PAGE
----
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A bunch of go-to guys

Kansas doesn't rely on one player, which is what makes the top-seeded Jayhawks so dangerous against UCLA today.

March 24, 2007|Chris Dufresne | Times Staff Writer

SAN JOSE — Kansas, take us to your leader.

You say there isn't one?

The Jayhawks team taking on UCLA today at HP Pavilion in the West Regional final is trying to win a national title without a lead vocalist.

Kansas is rock-chalked with backup singers, though, and all of them can carry a tune.

Ask UCLA who its leaders are and two names roll off the tongue: Arron Afflalo and Darren Collison.

Ask Kansas the same question and someone unfurls a scroll.

The short answer is that it depends on what day it is.

Thursday night, sophomore guard Brandon Rush led the team with 12 points and made a key driving layup with 25 seconds left to help lift Kansas to a 61-58 victory over Southern Illinois.

But it might be someone else today.

Among the possible candidates are forwards Julian Wright and Darnell Jackson, guards Russell Robinson and Mario Chalmers, center Sasha Kaun, or maybe even the freshmen, guard Sherron Collins and forward Darrell Arthur.

If you can knock a team that's 33-4 and one win from the Final Four, it's that the Jayhawks don't seem to have one guy they turn to in climactic moments.

Kansas, in a sense, is still growing up -- its top five scorers are sophomores or freshmen. Eight players have key roles.

Four players in the last four games have led the Jayhawks in scoring.

Rush was Mr. Big Shot on Thursday, but it could be fill-in-the-blank today.

"That's still how we look at it," Kansas Coach Bill Self said Friday. "We've got eight starters that can make plays when the game counts the most."

UCLA Coach Ben Howland, who was in an ornery mood during Friday's news conference, took issue with the premise.

"That's your opinion that they don't have a go-to guy, right?" Howland told a reporter.

Well, no, actually it was Self's opinion.

Howland said he thought Rush was the go-to guy, but then said watch out for Wright because "he can shoot it."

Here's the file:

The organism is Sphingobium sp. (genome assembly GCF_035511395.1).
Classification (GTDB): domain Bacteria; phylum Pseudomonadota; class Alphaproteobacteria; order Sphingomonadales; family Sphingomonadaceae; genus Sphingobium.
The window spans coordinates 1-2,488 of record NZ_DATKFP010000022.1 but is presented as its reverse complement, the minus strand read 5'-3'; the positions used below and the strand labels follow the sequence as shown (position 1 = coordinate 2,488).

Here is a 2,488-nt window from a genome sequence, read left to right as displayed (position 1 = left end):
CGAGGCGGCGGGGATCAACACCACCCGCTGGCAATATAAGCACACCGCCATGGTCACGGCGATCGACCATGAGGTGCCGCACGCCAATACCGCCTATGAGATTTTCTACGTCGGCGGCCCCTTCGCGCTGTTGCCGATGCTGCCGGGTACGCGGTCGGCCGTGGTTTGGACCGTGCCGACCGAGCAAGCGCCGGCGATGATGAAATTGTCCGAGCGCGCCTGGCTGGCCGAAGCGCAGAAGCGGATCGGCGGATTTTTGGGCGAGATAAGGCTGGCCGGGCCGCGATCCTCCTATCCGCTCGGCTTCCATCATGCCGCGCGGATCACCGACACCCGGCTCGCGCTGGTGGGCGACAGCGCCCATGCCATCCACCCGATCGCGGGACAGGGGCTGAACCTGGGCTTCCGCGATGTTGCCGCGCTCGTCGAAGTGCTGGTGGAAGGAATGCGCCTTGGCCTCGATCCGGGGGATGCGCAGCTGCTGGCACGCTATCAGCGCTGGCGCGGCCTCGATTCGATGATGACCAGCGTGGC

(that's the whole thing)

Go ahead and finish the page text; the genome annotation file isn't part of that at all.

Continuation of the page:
Then he mentioned Chalmers.

"They have a lot of good players," Howland said.

In Kansas' dream world, the 6-foot-6 Rush would be the guy. And although he has been reluctant to take on more responsibility, he's the closest thing Kansas has to a leader in the locker room.

"I'm a very unselfish player," Rush said. "I look to my teammates all the time."

Once, Rush had a reputation of shooting too much.

"It's funny," Rush said. "Now everyone's telling me to be more aggressive, to take more shots."

Teammates have encouraged Rush to become more involved.

"Everyone knows how good he is," Wright said. "This is tournament time. He's a second-year player with us. He's starting to emerge."

Can a team win it all with guys playing hot-potato when it counts?

Kaun, Kansas' center, says it puts more pressure on opposing defenses.

"When you have one go-to guy, a team can concentrate on just one guy," he said.

Some UCLA players agree.

"It makes their team more versatile," Afflalo said. "... It just makes a team more complete when you're like that. You're not so dependent on one person to do so much, and that's the mark of a good team."

After first-round exits the last two years, Kansas has taken its all-for-one act to the next level.

The Jayhawks have six players averaging seven points or more.

Rush leads the way with his 13.7 average, with Chalmers (12.5) and Wright (12.1) close behind.

"We've got so many weapons, why waste them?" Rush said.



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There were 982 responses to our online poll: Who will win the West Regional?

*--* UCLA 82.4%


*--* Kansas 17.6%


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